Serbia’s gross domestic product will amount to 2.3 percent this year, News
According to the preliminary estimate of the Bureau of Statistics, Serbia’s gross domestic product will amount to 2.3 percent this year.
This means that GDP growth in the fourth quarter year-on-year was less than one percent.
As for the Serbian economy, the year 2022 was marked by dynamic growth in the first half of the year on the wings of economic recovery from the pandemic 2020 and growth of 7.5 percent in 2021 (by far the highest in the region) and a huge slowdown in the second half of the year.
GDP growth in the first half of the year compared to the same period last year was four percent, in the first quarter 4.2 percent, and in the second quarter 3.8 percent.
However, since June, the effects of the war in Ukraine, the rise in energy prices and problems in own electricity production, the drought and a major decline in construction began to be felt, so the annual GDP growth in the third quarter amounted to only one percent, only to further slow down in last quarter.
The value of construction works in 2022 recorded a real drop of 11.8 percent compared to the previous year. Turnover in retail trade increased by 6.4 percent in real terms, while turnover in wholesale trade was nominally higher by 19 percent (in real terms, when inflation is excluded, about four percent).
Exports increased by 23.5 percent, and imports by as much as 33 percent.
Investment growth this year is 0
Hospitality increased by 40 percent in real terms compared to last year, and the number of overnight stays by tourists by 37.5 percent, according to data from the Bureau of Statistics.
After the growth of investments of 15.9 percent last year, this year they have stagnated, i.e. the growth is zero.
From one of the fastest growing economies in the region at the beginning of the year, Serbia has become an economy with one of the lowest growth rates this year.
The better result of the surrounding economies this year is largely a consequence of their slower recovery from the recession in 2020. While Serbia already regained its lost GDP at the beginning of 2021, many of these countries achieved this only at the end of 2021 or even at the beginning of 2022.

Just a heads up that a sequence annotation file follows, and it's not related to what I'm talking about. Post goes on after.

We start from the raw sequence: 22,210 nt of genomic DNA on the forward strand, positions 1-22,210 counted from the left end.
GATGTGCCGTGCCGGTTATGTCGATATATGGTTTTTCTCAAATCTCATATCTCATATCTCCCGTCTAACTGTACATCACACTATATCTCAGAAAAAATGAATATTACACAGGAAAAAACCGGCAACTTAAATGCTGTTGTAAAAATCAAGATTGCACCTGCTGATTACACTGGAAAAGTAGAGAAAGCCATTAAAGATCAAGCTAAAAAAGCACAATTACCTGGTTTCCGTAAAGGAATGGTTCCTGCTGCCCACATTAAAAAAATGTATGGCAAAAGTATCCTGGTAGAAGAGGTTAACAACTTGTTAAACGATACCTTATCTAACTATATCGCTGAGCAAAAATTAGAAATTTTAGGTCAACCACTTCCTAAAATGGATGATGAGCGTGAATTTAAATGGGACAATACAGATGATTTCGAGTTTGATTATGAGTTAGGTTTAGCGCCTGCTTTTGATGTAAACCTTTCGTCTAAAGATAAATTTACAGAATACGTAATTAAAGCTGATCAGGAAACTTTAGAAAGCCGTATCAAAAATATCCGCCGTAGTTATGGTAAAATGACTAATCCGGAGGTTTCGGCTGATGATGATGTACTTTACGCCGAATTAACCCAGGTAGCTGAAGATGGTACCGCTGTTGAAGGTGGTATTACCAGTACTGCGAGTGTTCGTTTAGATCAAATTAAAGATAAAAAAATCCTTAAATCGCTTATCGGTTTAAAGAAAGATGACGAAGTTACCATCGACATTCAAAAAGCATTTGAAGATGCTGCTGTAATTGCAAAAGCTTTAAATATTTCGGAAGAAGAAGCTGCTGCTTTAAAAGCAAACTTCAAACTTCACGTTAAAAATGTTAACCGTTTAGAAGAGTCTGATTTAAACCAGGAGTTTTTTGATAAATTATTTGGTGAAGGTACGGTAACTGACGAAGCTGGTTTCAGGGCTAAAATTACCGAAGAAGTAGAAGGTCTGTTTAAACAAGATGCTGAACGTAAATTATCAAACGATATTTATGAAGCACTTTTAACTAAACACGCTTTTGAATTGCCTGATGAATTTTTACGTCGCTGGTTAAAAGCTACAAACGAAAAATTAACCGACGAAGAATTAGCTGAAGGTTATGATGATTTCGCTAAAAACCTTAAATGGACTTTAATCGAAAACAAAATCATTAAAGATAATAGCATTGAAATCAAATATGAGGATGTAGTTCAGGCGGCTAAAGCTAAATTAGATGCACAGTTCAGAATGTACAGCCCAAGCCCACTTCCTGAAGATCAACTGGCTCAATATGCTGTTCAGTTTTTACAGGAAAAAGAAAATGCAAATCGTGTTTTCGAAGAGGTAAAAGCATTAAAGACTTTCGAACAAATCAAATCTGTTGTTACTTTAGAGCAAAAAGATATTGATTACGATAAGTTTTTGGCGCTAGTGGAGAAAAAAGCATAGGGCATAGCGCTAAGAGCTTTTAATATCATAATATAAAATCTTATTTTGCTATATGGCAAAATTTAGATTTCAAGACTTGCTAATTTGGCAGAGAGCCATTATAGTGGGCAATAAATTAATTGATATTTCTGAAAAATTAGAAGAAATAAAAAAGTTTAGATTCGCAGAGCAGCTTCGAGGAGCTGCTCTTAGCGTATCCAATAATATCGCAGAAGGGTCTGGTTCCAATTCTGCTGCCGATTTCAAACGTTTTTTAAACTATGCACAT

In addition to Serbia, which will record a growth of 2.3 percent this year, the Central Bank of Albania forecasts a growth of 3.7 percent, Bulgaria (according to the November projection of the European Commission) 3.9 percent, and Bosnia and Herzegovina (estimated by the Central Bank of Bosnia and Herzegovina) 4.1 percent.
5.5 percent is forecast for Hungary this year (EC), and for Croatia from six percent (EC) to 6.3 percent (Croatian National Bank). According to the EC forecast, Romania will reach 5.8 percent this year, and Slovenia 6.2 percent.
In any case, the great economic slowdown will continue in the coming year, and almost no one in the region will reach growth of two percent, which is not surprising considering that the Eurozone is estimated to be only 0.3 percent, and Germany, the largest European economy, will have a recession of 0.6 percent.
Estimated economic growth of 2.5 percent next year
The Serbian Ministry of Finance has estimated economic growth of 2.5 percent next year, and that would be the best economic result in the region if it were to be realized. However, some financial institutions, such as the Austrian Erste Bank, estimate Serbia’s growth next year at 1.6 percent, and the authors of the Quarterly Monitor at two percent, with a greater chance of it being lower than higher than that.
A barely perceptible growth of 0.1 percent is forecast for Hungary in 2023, and 0.8 percent for Slovenia.
Croatia is expected to slow down to one percent according to the EC’s estimate, while the CNB expects 1.4 percent next year.
The Central Bank of BiH expects growth of 0.9 percent, and the European Commission for Bulgaria expects 1.1 percent. Romanians with 1.8 percent and Albanians with two percent are the closest to our expected economic growth, BiF writes.
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